Patagonia, Inc. founder and president Chouinard traces his evolution from single-minded rock-climber to international business owner, sharing the philosophies that have guided his company’s growth and operations.
Get this straight: The author is no latter-day, tree-hugging yuppie. He’s an old-fashioned outdoorsman, with toughness bred in the bone. Proof: The author’s father, who makes a walk-on appearance in the very beginning of the book, is a French-Canadian carpenter who pulled his own teeth rather than pay a dentist. Young Yvon never liked school, preferring to surf and climb mountains, so after a couple of years of community college and a short stint in the army, he started supporting himself—barely—by selling the climbing gear he'd begun creating some years earlier. From these bare-bones beginnings, the Patagonia empire was born; today, it's an outdoor-gear and -clothing company that makes hundreds of millions of dollars a year in worldwide sales. Chouinard discusses the challenges of growing such a business and running an environmentally conscious firm (the only kind he could ever bear to run), devoting the lion's share of the book to a discussion of Patagonia's many company guidelines. More a set of practical considerations than a set of motivational mantras, Chouinard’s philosophies are tailored for every department, from product designers to human resources. The author cheerfully admits that he still spends much of the year off site, camping, climbing and surfing, and he encourages his employees to do the same—as long as their work gets done. The author isn't living in a utopia—he shakes his head at the number of environmentally unfriendly SUVs in Patagonia's parking lot—but he does seem committed to making the effort.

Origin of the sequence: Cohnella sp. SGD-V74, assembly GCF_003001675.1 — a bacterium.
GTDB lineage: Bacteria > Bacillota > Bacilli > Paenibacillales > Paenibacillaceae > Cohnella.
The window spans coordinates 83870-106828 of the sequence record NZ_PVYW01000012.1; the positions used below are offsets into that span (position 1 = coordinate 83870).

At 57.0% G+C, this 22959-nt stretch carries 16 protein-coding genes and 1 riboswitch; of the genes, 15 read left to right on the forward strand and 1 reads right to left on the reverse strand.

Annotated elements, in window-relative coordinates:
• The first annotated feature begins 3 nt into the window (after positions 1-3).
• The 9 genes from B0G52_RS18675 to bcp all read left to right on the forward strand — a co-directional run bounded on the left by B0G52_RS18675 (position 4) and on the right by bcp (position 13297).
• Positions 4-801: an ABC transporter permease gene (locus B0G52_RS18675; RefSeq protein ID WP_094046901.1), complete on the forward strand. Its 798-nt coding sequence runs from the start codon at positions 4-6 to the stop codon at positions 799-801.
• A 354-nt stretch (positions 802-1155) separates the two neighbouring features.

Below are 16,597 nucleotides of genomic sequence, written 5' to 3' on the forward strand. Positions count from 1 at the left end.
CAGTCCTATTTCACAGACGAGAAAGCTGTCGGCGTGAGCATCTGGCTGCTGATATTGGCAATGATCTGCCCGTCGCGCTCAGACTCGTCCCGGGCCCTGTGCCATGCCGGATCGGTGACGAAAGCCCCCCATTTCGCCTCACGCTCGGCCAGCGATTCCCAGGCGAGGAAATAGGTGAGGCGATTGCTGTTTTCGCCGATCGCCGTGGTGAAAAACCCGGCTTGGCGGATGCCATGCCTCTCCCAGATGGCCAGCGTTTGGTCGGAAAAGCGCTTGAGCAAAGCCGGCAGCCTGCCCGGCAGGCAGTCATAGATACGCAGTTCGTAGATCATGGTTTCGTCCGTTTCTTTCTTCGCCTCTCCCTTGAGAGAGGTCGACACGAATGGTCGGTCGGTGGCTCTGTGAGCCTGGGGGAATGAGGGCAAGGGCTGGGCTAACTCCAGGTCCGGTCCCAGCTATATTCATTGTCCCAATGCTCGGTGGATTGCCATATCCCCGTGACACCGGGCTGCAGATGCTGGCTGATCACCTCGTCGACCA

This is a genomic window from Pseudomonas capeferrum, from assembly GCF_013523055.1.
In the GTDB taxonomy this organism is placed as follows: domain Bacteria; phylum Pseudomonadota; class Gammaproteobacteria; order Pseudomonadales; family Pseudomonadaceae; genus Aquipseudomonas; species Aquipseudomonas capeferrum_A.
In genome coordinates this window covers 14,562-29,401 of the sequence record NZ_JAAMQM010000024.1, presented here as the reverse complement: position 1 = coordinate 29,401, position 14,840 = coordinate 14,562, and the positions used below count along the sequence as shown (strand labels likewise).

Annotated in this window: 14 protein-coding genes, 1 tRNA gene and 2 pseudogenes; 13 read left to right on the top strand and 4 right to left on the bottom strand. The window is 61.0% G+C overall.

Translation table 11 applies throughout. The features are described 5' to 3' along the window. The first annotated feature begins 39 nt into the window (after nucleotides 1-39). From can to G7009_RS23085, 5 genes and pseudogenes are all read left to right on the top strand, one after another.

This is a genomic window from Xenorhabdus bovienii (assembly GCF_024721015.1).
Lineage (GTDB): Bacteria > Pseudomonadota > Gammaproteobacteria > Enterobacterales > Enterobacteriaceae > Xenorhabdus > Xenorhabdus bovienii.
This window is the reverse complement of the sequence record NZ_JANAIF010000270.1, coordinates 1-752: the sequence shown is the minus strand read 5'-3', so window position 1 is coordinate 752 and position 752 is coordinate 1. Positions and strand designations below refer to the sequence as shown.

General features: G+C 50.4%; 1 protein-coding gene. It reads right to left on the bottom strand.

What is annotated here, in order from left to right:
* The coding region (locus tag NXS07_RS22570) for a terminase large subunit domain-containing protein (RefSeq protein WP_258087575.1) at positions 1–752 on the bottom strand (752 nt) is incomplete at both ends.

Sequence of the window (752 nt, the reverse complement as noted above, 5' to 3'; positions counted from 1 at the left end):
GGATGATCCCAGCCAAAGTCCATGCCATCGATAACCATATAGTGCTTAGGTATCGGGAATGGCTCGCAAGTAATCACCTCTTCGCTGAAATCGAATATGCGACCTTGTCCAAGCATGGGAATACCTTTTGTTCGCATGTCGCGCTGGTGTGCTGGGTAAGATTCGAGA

An appealingly practical guide to encourage capitalism and ethics to play nice together.